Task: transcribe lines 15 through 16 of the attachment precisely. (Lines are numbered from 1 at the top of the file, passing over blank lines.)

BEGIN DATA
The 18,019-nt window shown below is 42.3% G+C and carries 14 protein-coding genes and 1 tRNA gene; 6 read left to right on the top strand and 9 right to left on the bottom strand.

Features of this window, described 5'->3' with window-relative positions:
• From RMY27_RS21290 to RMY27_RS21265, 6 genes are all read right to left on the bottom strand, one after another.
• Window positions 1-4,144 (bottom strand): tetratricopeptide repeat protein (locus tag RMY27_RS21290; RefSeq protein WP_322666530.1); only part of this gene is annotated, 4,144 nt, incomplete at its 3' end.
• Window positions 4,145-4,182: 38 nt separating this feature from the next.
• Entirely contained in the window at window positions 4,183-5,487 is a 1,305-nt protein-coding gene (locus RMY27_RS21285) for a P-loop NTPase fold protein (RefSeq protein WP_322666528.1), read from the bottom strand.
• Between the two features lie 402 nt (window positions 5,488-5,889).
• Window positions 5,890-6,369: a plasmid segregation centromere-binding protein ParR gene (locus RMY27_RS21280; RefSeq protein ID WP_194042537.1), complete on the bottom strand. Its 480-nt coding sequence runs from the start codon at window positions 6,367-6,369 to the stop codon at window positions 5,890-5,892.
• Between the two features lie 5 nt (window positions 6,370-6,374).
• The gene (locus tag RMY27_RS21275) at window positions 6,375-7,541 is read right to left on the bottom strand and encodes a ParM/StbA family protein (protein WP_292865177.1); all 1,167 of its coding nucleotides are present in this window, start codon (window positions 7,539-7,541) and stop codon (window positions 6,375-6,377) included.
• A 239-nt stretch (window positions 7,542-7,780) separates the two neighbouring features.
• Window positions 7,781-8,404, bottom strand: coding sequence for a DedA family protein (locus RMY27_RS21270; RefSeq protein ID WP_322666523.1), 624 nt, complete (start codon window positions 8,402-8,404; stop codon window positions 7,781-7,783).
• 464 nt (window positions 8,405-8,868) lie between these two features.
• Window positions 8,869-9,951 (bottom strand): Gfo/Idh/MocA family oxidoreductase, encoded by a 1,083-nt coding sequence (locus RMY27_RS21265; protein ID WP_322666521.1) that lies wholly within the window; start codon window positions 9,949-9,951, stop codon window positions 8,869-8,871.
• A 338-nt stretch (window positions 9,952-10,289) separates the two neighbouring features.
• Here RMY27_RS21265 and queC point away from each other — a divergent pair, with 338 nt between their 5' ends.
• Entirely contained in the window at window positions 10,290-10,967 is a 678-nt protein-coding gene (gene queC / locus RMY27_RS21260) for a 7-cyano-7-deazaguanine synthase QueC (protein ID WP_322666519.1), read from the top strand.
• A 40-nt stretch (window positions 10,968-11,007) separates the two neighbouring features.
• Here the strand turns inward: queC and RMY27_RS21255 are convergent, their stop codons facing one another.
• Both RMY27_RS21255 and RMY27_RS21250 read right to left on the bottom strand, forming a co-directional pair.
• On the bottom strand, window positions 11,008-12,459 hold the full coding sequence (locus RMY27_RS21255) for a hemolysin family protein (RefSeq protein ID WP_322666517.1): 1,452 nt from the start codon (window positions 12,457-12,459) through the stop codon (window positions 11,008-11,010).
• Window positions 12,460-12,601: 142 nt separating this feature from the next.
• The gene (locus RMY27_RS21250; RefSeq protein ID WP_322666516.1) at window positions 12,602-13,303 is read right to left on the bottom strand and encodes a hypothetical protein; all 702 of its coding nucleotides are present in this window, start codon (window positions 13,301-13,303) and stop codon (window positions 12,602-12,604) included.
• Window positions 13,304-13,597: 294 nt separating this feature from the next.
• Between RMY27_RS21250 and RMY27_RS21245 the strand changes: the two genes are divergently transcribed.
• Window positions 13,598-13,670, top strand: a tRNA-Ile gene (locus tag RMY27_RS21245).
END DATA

• A 338-nt stretch (window positions 9,952-10,289) separates the two neighbouring features.
• Here RMY27_RS21265 and queC point away from each other — a divergent pair, with 338 nt between their 5' ends.